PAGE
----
U.S. Senate tax chief urges tweaks to IRS tax administration

Reuters News
Posted: Nov 20, 2013 5:48 PM
U.S. Senate tax chief urges tweaks to IRS tax administration

WASHINGTON (Reuters) - The U.S. Senate's top tax writer on Wednesday floated several proposals to make filing taxes simpler, help people protect their identities and strengthen federal tax enforcement.

Democratic Senator Max Baucus, chairman of the Finance Committee, said in a "discussion draft," for instance, that anyone who makes an error of $25 or less on their taxes should not need to completely refile their returns.

He said the U.S. Internal Revenue Service should create a tax preparation and filing website for individuals similar to one that is already available to businesses.

To combat identity theft for tax refund fraud, he said, the government needs to limit its use of individuals' full Social Security numbers on tax forms and in databases.

And to crack down on Americans who do not pay all the taxes they owe, Baucus called for more financial information disclosure and curbing of unscrupulous tax preparers.

"Our tax code today is inefficient, and incomprehensible to the overwhelming majority of Americans," he said in a statement.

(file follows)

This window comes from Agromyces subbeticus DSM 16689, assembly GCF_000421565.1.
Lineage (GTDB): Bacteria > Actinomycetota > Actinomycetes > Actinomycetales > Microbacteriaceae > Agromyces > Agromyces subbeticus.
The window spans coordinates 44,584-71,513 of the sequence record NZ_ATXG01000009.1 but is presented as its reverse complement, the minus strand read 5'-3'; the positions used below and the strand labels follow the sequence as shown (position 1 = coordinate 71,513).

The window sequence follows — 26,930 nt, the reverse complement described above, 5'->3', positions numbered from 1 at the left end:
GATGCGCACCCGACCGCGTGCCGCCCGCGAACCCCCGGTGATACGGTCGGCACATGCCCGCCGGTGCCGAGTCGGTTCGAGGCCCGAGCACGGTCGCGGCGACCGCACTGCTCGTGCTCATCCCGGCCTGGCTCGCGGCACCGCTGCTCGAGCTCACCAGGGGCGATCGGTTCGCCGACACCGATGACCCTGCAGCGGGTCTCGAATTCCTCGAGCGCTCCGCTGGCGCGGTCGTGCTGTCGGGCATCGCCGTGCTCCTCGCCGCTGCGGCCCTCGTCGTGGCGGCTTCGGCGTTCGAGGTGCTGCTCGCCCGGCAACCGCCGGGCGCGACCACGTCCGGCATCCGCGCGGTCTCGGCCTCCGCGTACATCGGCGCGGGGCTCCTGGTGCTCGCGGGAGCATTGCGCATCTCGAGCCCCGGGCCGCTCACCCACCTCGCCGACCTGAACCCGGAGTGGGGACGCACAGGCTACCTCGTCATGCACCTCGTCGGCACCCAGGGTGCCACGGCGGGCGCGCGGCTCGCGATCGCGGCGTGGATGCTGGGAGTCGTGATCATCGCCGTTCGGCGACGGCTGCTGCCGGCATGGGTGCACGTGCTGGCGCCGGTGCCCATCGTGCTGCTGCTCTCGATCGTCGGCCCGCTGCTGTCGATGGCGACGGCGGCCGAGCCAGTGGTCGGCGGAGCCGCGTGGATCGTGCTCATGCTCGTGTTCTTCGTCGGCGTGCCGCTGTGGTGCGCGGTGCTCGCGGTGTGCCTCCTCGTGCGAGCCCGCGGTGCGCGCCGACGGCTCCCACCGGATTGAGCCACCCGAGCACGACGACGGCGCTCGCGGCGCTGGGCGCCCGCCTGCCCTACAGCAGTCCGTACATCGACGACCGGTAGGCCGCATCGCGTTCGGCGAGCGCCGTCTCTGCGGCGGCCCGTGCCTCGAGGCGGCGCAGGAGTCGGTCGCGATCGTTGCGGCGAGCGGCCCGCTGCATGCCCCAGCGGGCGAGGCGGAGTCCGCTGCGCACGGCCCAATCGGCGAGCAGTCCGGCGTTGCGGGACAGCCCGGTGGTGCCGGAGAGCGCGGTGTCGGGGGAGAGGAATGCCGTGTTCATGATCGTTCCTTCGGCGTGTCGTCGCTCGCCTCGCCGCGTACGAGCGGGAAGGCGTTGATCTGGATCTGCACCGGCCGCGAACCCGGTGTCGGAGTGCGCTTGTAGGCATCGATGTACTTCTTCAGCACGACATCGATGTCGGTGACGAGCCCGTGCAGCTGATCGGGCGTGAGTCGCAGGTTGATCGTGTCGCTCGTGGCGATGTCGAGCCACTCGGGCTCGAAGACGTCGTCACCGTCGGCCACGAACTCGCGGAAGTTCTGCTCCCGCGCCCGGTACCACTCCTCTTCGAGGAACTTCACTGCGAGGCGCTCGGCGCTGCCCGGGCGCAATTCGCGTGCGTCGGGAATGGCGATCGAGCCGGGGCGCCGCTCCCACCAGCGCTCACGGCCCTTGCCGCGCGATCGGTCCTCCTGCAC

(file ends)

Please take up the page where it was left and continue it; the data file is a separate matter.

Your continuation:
Many of the proposals Baucus offered have been put forward before but never put into practice. Baucus said they should be part of a tax reform package that he is pushing for but which many analysts are skeptical will become law before 2015.

On Tuesday, Baucus released a discussion draft for international tax reform proposals.

Comprehensive reform may be too difficult for this fractious Congress, but the fairly mundane tax administration changes Baucus is urging should win bipartisan support, said Robert Kerr, senior director of government relations for the National Association of Enrolled Agents, a tax-preparers trade group.

"It's a marginal approach to some common sense issues and troubles that are widely seen and acknowledged," Kerr said.

In March, Baucus released a similar set of broad tax administration reforms.

(Reporting by Patrick Temple-West; Editing by Kevin Drawbaugh and Eric Beech)